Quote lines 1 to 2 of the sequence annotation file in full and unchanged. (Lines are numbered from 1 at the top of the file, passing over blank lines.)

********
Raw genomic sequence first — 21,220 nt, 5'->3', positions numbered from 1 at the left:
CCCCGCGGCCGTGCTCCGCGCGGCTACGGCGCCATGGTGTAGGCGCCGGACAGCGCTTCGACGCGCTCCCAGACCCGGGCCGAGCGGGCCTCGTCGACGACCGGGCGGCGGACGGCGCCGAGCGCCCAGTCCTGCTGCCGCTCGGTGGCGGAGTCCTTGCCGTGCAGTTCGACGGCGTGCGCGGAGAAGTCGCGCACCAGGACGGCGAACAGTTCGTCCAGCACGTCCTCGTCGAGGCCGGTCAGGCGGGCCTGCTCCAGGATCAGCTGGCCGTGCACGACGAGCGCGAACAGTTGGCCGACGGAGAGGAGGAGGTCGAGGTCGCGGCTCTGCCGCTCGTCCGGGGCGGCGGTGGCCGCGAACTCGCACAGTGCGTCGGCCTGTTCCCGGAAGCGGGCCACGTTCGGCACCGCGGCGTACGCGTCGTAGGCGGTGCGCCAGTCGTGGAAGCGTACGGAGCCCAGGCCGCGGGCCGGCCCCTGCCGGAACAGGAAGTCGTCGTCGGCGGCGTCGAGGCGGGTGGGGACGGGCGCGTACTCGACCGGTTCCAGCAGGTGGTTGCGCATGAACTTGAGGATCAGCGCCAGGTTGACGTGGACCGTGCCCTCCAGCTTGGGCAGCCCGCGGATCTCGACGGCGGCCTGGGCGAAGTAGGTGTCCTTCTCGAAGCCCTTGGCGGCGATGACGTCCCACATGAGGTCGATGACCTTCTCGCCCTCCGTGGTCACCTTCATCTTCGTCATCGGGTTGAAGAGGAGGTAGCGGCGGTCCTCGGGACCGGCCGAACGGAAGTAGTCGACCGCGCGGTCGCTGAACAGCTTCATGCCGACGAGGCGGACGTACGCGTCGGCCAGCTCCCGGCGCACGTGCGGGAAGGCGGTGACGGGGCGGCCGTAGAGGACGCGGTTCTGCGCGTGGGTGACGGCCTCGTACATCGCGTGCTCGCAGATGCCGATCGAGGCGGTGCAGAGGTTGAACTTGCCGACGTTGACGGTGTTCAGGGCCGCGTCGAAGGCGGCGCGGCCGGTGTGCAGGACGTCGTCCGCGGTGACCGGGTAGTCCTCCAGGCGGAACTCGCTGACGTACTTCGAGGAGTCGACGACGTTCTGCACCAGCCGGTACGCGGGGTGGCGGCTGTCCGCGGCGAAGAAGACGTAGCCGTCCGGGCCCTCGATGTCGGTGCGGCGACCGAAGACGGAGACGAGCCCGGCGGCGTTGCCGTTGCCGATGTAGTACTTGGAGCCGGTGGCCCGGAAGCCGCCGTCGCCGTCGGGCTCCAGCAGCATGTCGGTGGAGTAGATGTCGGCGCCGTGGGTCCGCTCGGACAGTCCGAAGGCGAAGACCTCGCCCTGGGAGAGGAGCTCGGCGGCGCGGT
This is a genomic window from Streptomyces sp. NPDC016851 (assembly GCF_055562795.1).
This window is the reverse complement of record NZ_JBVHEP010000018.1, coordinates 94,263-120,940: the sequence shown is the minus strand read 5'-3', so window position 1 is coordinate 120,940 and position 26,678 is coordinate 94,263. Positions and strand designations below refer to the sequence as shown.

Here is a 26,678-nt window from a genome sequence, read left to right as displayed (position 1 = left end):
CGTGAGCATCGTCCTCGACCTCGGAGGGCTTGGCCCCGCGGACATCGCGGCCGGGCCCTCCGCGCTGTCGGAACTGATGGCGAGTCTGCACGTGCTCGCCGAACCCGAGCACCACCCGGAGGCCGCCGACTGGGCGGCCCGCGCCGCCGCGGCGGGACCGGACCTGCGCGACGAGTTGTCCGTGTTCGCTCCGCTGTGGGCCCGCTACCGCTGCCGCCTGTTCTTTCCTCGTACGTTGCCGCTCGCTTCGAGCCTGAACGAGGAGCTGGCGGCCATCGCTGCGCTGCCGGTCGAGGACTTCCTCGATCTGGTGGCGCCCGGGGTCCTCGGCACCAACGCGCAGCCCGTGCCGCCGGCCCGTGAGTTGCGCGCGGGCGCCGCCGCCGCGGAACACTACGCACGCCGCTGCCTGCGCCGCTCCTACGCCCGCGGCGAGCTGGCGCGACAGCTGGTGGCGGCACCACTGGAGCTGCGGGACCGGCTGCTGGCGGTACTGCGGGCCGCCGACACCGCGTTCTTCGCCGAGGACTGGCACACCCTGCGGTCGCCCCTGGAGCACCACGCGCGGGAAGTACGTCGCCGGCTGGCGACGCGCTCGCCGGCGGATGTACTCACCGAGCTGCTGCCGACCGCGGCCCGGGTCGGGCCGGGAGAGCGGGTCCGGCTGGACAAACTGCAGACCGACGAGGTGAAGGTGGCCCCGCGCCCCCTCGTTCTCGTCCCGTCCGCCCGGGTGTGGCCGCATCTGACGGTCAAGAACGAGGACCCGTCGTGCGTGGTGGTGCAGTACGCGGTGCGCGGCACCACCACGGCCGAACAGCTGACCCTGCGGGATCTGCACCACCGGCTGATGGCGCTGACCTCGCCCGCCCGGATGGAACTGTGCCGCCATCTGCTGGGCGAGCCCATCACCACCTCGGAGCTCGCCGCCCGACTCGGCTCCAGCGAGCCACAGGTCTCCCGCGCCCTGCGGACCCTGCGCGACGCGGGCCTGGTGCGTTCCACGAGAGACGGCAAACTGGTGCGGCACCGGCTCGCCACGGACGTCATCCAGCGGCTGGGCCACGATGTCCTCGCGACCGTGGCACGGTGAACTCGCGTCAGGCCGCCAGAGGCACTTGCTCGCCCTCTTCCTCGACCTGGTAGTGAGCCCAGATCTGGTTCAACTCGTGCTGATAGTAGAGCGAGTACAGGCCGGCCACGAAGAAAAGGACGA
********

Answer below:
Raw genomic sequence first — 21,220 nt, 5'->3', positions numbered from 1 at the left:
CCCCGCGGCCGTGCTCCGCGCGGCTACGGCGCCATGGTGTAGGCGCCGGACAGCGCTTCGACGCGCTCCCAGACCCGGGCCGAGCGGGCCTCGTCGACGACCGGGCGGCGGACGGCGCCGAGCGCCCAGTCCTGCTGCCGCTCGGTGGCGGAGTCCTTGCCGTGCAGTTCGACGGCGTGCGCGGAGAAGTCGCGCACCAGGACGGCGAACAGTTCGTCCAGCACGTCCTCGTCGAGGCCGGTCAGGCGGGCCTGCTCCAGGATCAGCTGGCCGTGCACGACGAGCGCGAACAGTTGGCCGACGGAGAGGAGGAGGTCGAGGTCGCGGCTCTGCCGCTCGTCCGGGGCGGCGGTGGCCGCGAACTCGCACAGTGCGTCGGCCTGTTCCCGGAAGCGGGCCACGTTCGGCACCGCGGCGTACGCGTCGTAGGCGGTGCGCCAGTCGTGGAAGCGTACGGAGCCCAGGCCGCGGGCCGGCCCCTGCCGGAACAGGAAGTCGTCGTCGGCGGCGTCGAGGCGGGTGGGGACGGGCGCGTACTCGACCGGTTCCAGCAGGTGGTTGCGCATGAACTTGAGGATCAGCGCCAGGTTGACGTGGACCGTGCCCTCCAGCTTGGGCAGCCCGCGGATCTCGACGGCGGCCTGGGCGAAGTAGGTGTCCTTCTCGAAGCCCTTGGCGGCGATGACGTCCCACATGAGGTCGATGACCTTCTCGCCCTCCGTGGTCACCTTCATCTTCGTCATCGGGTTGAAGAGGAGGTAGCGGCGGTCCTCGGGACCGGCCGAACGGAAGTAGTCGACCGCGCGGTCGCTGAACAGCTTCATGCCGACGAGGCGGACGTACGCGTCGGCCAGCTCCCGGCGCACGTGCGGGAAGGCGGTGACGGGGCGGCCGTAGAGGACGCGGTTCTGCGCGTGGGTGACGGCCTCGTACATCGCGTGCTCGCAGATGCCGATCGAGGCGGTGCAGAGGTTGAACTTGCCGACGTTGACGGTGTTCAGGGCCGCGTCGAAGGCGGCGCGGCCGGTGTGCAGGACGTCGTCCGCGGTGACCGGGTAGTCCTCCAGGCGGAACTCGCTGACGTACTTCGAGGAGTCGACGACGTTCTGCACCAGCCGGTACGCGGGGTGGCGGCTGTCCGCGGCGAAGAAGACGTAGCCGTCCGGGCCCTCGATGTCGGTGCGGCGACCGAAGACGGAGACGAGCCCGGCGGCGTTGCCGTTGCCGATGTAGTACTTGGAGCCGGTGGCCCGGAAGCCGCCGTCGCCGTCGGGCTCCAGCAGCATGTCGGTGGAGTAGATGTCGGCGCCGTGGGTCCGCTCGGACAGTCCGAAGGCGAAGACCTCGCCCTGGGAGAGGAGCTCGGCGGCGCGGT